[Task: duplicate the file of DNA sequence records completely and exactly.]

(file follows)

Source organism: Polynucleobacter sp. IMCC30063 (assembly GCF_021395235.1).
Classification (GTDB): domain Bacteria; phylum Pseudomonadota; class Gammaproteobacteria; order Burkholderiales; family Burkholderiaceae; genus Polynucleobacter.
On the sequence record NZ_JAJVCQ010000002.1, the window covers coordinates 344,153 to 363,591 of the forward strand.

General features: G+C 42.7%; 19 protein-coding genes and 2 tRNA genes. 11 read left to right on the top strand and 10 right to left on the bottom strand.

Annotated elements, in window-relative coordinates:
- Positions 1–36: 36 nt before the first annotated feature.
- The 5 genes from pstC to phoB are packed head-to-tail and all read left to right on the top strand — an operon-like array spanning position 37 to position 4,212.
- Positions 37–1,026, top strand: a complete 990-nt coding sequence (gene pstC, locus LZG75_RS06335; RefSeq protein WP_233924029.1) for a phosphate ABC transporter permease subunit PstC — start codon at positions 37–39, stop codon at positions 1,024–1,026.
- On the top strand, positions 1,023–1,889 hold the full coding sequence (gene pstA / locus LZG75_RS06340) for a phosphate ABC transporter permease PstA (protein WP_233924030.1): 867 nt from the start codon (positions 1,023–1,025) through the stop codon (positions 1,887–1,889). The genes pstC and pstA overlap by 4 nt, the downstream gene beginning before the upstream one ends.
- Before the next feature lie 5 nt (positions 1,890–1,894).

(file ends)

Source organism: Polynucleobacter sp. IMCC30063 (assembly GCF_021395235.1).
Classification (GTDB): domain Bacteria; phylum Pseudomonadota; class Gammaproteobacteria; order Burkholderiales; family Burkholderiaceae; genus Polynucleobacter.
On the sequence record NZ_JAJVCQ010000002.1, the window covers coordinates 344,153 to 363,591 of the forward strand.

General features: G+C 42.7%; 19 protein-coding genes and 2 tRNA genes. 11 read left to right on the top strand and 10 right to left on the bottom strand.

Annotated elements, in window-relative coordinates:
- Positions 1–36: 36 nt before the first annotated feature.
- The 5 genes from pstC to phoB are packed head-to-tail and all read left to right on the top strand — an operon-like array spanning position 37 to position 4,212.
- Positions 37–1,026, top strand: a complete 990-nt coding sequence (gene pstC, locus LZG75_RS06335; RefSeq protein WP_233924029.1) for a phosphate ABC transporter permease subunit PstC — start codon at positions 37–39, stop codon at positions 1,024–1,026.
- On the top strand, positions 1,023–1,889 hold the full coding sequence (gene pstA / locus LZG75_RS06340) for a phosphate ABC transporter permease PstA (protein WP_233924030.1): 867 nt from the start codon (positions 1,023–1,025) through the stop codon (positions 1,887–1,889). The genes pstC and pstA overlap by 4 nt, the downstream gene beginning before the upstream one ends.
- Before the next feature lie 5 nt (positions 1,890–1,894).